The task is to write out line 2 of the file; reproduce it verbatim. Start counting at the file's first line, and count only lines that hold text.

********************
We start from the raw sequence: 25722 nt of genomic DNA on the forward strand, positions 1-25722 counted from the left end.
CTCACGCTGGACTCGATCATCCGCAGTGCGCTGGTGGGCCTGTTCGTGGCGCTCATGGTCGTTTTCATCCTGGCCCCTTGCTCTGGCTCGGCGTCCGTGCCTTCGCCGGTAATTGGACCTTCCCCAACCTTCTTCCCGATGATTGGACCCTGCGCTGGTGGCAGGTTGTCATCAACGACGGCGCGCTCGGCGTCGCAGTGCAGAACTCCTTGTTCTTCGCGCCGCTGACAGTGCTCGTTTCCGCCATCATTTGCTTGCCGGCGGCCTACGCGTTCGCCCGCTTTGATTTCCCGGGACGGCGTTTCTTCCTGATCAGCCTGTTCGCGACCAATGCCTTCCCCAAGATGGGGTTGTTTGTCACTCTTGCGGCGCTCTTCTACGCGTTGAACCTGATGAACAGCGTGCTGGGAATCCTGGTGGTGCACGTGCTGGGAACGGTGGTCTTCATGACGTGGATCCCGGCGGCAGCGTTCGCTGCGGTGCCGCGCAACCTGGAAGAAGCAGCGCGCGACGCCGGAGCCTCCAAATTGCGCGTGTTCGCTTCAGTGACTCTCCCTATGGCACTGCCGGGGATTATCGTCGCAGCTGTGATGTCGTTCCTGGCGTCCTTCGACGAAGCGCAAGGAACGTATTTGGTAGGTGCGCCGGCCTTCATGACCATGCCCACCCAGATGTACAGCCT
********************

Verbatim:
CTCACGCTGGACTCGATCATCCGCAGTGCGCTGGTGGGCCTGTTCGTGGCGCTCATGGTCGTTTTCATCCTGGCCCCTTGCTCTGGCTCGGCGTCCGTGCCTTCGCCGGTAATTGGACCTTCCCCAACCTTCTTCCCGATGATTGGACCCTGCGCTGGTGGCAGGTTGTCATCAACGACGGCGCGCTCGGCGTCGCAGTGCAGAACTCCTTGTTCTTCGCGCCGCTGACAGTGCTCGTTTCCGCCATCATTTGCTTGCCGGCGGCCTACGCGTTCGCCCGCTTTGATTTCCCGGGACGGCGTTTCTTCCTGATCAGCCTGTTCGCGACCAATGCCTTCCCCAAGATGGGGTTGTTTGTCACTCTTGCGGCGCTCTTCTACGCGTTGAACCTGATGAACAGCGTGCTGGGAATCCTGGTGGTGCACGTGCTGGGAACGGTGGTCTTCATGACGTGGATCCCGGCGGCAGCGTTCGCTGCGGTGCCGCGCAACCTGGAAGAAGCAGCGCGCGACGCCGGAGCCTCCAAATTGCGCGTGTTCGCTTCAGTGACTCTCCCTATGGCACTGCCGGGGATTATCGTCGCAGCTGTGATGTCGTTCCTGGCGTCCTTCGACGAAGCGCAAGGAACGTATTTGGTAGGTGCGCCGGCCTTCATGACCATGCCCACCCAGATGTACAGCCT